Today is Flag Day and Glendale Community College shares some info about it.

Mesa Public Schools is looking for staff to help students and families. Take a look and apply today.

School board members are concerned about safety as tensions at in-person meetings rise over mask policies and equity and board members receive threats.

Take a look at how Kyrene Schools makes the videos that highlight what’s going on for students and staff in the district.

Cartwright School District students take part in a camp that teaches social justice, culture and self-esteem.

Many schools take care of repairs during the summer. See what’s going on at Buckeye Elementary School District.

Peoria Unified School District is seeking high school automotive teachers to help students take the next steps forward in their career plans. Apply now.

Cave Creek Unified School District congratulates their state champion golf team.

Earlier Coverage

Earlier coverage:

June 1 to June 11. 2021: It’s time to get students enrolled in school for fall & ready for in-person classes

May 17 to May 28, 2021A year after George Floyd’s murder, a look at empathy, equity, what’s changed & what hasn’t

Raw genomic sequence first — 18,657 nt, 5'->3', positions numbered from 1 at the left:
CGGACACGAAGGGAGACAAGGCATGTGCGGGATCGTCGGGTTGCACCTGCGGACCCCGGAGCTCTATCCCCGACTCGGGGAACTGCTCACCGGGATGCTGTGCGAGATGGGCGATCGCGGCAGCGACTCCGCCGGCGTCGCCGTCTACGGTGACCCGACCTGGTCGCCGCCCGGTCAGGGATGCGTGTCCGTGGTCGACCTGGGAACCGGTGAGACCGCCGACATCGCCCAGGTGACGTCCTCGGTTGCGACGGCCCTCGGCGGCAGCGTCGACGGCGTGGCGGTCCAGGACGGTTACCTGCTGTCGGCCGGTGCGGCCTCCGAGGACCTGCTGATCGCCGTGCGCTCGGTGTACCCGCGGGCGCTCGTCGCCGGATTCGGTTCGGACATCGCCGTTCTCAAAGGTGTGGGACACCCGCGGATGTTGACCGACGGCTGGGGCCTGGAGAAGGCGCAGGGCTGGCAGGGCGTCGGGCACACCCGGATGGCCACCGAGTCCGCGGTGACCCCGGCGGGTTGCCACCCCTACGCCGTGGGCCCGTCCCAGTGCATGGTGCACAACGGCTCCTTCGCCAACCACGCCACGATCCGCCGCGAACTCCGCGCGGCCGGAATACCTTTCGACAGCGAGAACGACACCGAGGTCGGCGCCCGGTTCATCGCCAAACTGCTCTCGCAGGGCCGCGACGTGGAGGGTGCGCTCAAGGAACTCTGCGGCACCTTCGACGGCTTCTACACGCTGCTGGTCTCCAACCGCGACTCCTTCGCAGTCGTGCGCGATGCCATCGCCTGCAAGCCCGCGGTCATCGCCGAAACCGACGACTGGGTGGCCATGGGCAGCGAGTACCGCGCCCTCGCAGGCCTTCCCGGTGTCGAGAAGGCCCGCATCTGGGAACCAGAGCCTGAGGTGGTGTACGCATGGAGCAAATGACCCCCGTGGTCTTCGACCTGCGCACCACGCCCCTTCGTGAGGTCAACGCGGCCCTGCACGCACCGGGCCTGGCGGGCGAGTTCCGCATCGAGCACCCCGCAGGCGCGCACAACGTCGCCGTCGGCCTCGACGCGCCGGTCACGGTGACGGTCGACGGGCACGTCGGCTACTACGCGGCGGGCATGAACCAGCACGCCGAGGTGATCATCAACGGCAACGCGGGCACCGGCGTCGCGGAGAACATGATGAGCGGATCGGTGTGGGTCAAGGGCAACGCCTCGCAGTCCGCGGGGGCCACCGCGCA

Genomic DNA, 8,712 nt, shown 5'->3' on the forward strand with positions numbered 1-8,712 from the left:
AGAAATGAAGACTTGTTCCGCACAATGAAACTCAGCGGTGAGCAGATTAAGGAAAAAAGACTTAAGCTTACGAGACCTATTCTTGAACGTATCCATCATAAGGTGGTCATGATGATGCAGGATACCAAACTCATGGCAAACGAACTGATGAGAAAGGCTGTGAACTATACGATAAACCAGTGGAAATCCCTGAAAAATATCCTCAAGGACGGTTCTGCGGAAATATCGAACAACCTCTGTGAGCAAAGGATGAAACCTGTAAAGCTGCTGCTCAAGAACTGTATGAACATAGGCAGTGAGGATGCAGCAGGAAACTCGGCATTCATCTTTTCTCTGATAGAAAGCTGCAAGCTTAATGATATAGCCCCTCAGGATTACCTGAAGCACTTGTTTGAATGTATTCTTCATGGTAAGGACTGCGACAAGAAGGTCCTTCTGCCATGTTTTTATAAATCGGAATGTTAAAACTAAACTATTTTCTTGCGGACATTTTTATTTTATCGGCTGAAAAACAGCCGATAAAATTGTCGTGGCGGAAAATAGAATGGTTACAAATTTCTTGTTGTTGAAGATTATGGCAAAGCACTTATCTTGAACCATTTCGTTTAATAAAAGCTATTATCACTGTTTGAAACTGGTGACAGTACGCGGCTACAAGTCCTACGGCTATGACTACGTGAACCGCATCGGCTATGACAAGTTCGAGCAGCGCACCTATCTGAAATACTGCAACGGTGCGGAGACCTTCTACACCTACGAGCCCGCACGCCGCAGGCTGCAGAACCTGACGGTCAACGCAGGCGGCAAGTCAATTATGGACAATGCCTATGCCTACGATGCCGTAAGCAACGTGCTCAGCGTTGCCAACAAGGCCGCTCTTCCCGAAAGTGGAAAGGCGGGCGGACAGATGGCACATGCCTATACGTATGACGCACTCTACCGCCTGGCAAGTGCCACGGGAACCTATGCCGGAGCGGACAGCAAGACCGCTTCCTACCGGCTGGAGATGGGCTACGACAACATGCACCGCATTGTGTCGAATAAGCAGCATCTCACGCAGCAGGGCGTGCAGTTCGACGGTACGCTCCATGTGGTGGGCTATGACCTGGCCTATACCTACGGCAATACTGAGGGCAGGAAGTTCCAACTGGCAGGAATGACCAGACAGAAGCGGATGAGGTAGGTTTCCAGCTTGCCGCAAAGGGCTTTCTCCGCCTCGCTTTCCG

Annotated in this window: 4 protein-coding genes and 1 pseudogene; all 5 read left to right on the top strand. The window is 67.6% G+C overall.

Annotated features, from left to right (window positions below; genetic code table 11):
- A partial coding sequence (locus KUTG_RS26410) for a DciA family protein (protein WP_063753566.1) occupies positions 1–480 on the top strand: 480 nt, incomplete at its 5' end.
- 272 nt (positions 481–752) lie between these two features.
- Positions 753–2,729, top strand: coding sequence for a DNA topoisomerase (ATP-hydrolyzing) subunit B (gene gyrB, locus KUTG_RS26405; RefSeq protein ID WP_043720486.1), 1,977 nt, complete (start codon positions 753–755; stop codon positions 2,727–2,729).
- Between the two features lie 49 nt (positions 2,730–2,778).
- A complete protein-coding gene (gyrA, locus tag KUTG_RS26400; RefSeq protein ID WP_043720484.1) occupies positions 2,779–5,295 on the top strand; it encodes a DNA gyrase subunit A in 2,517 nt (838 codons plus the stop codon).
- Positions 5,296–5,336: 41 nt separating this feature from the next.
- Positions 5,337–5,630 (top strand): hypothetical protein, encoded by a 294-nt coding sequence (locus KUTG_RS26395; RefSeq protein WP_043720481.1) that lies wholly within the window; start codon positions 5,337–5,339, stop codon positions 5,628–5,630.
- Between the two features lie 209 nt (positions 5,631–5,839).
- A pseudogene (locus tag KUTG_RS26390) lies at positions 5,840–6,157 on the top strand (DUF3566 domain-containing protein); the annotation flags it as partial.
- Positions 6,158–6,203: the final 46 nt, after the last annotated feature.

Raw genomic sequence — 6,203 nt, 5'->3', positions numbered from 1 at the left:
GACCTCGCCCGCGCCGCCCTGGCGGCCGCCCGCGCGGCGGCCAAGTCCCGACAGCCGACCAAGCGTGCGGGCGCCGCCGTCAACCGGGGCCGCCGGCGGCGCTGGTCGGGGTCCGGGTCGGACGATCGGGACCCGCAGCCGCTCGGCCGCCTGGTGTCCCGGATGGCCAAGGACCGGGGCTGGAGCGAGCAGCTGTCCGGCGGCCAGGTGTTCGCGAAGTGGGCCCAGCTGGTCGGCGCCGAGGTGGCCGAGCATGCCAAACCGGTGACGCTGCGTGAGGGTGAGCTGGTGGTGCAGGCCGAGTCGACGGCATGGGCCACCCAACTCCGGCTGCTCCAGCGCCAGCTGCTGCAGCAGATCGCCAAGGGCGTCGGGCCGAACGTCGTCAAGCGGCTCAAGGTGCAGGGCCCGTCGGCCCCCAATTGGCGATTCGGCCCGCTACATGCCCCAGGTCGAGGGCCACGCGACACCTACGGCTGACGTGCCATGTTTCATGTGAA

May 10 to May 14, 2021Students ready for graduation ceremonies

May 4 to May 6, 2021Amendment to bill would prohibit teachers from discussing controversial policy & social issues not essential to learning objectives

April 28 to May 3, 2021Thank a teacher during Teacher Appreciation Week for all they do for students

April 21 to April 27, 2021: 3 years after Red for Ed there’s much left to do

April 12 to April 20, 2021: How & why teachers discuss trial with students; Schools keep masks after Gov. rescinds mandate

March 29 to April 9, 2021Children, young teens may be eligible for COVID-19 vaccine before next school year

March 15 to March 26Masks are still required in all schools; Video: Dr. Christ’s news conference today

Feb. 24 to March 11, 2021: COVID-19 aid funds will help AZ students, families & schools

Feb. 11 to Feb. 23U.S. Dept of Ed: Students must take standardized tests, but there’s flexiblity on when & how

Feb. 2 to Feb. 9Video: Supt. Hoffman gives State of Special Education address